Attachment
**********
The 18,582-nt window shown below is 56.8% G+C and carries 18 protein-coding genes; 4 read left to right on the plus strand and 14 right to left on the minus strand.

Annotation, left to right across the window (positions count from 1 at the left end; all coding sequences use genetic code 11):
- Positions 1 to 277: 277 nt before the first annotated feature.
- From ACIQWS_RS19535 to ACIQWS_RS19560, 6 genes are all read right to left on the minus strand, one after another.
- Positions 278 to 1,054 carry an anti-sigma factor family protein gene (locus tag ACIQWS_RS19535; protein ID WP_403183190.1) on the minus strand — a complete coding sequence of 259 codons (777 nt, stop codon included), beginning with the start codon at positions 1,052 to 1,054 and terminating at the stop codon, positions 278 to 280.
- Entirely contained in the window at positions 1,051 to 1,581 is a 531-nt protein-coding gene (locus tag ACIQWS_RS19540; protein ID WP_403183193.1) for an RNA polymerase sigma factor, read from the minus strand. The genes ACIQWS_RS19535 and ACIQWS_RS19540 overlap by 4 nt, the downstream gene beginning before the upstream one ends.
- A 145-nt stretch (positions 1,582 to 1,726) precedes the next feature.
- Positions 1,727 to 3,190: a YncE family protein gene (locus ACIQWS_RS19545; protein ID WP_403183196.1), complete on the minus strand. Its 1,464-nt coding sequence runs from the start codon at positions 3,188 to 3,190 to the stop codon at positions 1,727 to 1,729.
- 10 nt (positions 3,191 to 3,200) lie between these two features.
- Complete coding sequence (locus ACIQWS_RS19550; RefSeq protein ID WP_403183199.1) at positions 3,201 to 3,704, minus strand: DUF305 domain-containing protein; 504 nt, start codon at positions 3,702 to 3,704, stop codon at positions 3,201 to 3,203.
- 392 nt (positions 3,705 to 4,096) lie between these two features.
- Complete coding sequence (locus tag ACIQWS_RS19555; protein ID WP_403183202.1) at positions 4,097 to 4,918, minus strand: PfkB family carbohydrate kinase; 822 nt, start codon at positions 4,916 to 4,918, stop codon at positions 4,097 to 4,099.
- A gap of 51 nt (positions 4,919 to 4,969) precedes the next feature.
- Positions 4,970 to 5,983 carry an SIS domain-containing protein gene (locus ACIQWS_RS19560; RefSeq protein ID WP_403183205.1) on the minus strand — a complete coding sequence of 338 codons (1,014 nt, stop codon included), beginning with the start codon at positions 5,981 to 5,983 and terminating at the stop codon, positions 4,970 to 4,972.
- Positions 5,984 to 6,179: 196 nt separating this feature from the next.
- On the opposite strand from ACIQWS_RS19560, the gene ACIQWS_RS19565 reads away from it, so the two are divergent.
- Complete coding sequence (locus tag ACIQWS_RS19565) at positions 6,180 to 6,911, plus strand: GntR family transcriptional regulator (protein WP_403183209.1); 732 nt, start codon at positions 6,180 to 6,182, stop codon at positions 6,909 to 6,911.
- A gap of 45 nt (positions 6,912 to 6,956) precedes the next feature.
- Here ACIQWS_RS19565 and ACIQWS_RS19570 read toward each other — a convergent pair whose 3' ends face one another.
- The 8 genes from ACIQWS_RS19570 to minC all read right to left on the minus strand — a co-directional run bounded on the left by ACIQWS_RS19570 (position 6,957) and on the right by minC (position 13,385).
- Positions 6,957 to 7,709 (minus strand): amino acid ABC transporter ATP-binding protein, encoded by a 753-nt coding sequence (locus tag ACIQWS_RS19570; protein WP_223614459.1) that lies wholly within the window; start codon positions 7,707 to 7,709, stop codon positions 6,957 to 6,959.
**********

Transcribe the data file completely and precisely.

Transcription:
The 18,582-nt window shown below is 56.8% G+C and carries 18 protein-coding genes; 4 read left to right on the plus strand and 14 right to left on the minus strand.

Annotation, left to right across the window (positions count from 1 at the left end; all coding sequences use genetic code 11):
- Positions 1 to 277: 277 nt before the first annotated feature.
- From ACIQWS_RS19535 to ACIQWS_RS19560, 6 genes are all read right to left on the minus strand, one after another.
- Positions 278 to 1,054 carry an anti-sigma factor family protein gene (locus tag ACIQWS_RS19535; protein ID WP_403183190.1) on the minus strand — a complete coding sequence of 259 codons (777 nt, stop codon included), beginning with the start codon at positions 1,052 to 1,054 and terminating at the stop codon, positions 278 to 280.
- Entirely contained in the window at positions 1,051 to 1,581 is a 531-nt protein-coding gene (locus tag ACIQWS_RS19540; protein ID WP_403183193.1) for an RNA polymerase sigma factor, read from the minus strand. The genes ACIQWS_RS19535 and ACIQWS_RS19540 overlap by 4 nt, the downstream gene beginning before the upstream one ends.
- A 145-nt stretch (positions 1,582 to 1,726) precedes the next feature.
- Positions 1,727 to 3,190: a YncE family protein gene (locus ACIQWS_RS19545; protein ID WP_403183196.1), complete on the minus strand. Its 1,464-nt coding sequence runs from the start codon at positions 3,188 to 3,190 to the stop codon at positions 1,727 to 1,729.
- 10 nt (positions 3,191 to 3,200) lie between these two features.
- Complete coding sequence (locus ACIQWS_RS19550; RefSeq protein ID WP_403183199.1) at positions 3,201 to 3,704, minus strand: DUF305 domain-containing protein; 504 nt, start codon at positions 3,702 to 3,704, stop codon at positions 3,201 to 3,203.
- 392 nt (positions 3,705 to 4,096) lie between these two features.
- Complete coding sequence (locus tag ACIQWS_RS19555; protein ID WP_403183202.1) at positions 4,097 to 4,918, minus strand: PfkB family carbohydrate kinase; 822 nt, start codon at positions 4,916 to 4,918, stop codon at positions 4,097 to 4,099.
- A gap of 51 nt (positions 4,919 to 4,969) precedes the next feature.
- Positions 4,970 to 5,983 carry an SIS domain-containing protein gene (locus ACIQWS_RS19560; RefSeq protein ID WP_403183205.1) on the minus strand — a complete coding sequence of 338 codons (1,014 nt, stop codon included), beginning with the start codon at positions 5,981 to 5,983 and terminating at the stop codon, positions 4,970 to 4,972.
- Positions 5,984 to 6,179: 196 nt separating this feature from the next.
- On the opposite strand from ACIQWS_RS19560, the gene ACIQWS_RS19565 reads away from it, so the two are divergent.
- Complete coding sequence (locus tag ACIQWS_RS19565) at positions 6,180 to 6,911, plus strand: GntR family transcriptional regulator (protein WP_403183209.1); 732 nt, start codon at positions 6,180 to 6,182, stop codon at positions 6,909 to 6,911.
- A gap of 45 nt (positions 6,912 to 6,956) precedes the next feature.
- Here ACIQWS_RS19565 and ACIQWS_RS19570 read toward each other — a convergent pair whose 3' ends face one another.
- The 8 genes from ACIQWS_RS19570 to minC all read right to left on the minus strand — a co-directional run bounded on the left by ACIQWS_RS19570 (position 6,957) and on the right by minC (position 13,385).
- Positions 6,957 to 7,709 (minus strand): amino acid ABC transporter ATP-binding protein, encoded by a 753-nt coding sequence (locus tag ACIQWS_RS19570; protein WP_223614459.1) that lies wholly within the window; start codon positions 7,707 to 7,709, stop codon positions 6,957 to 6,959.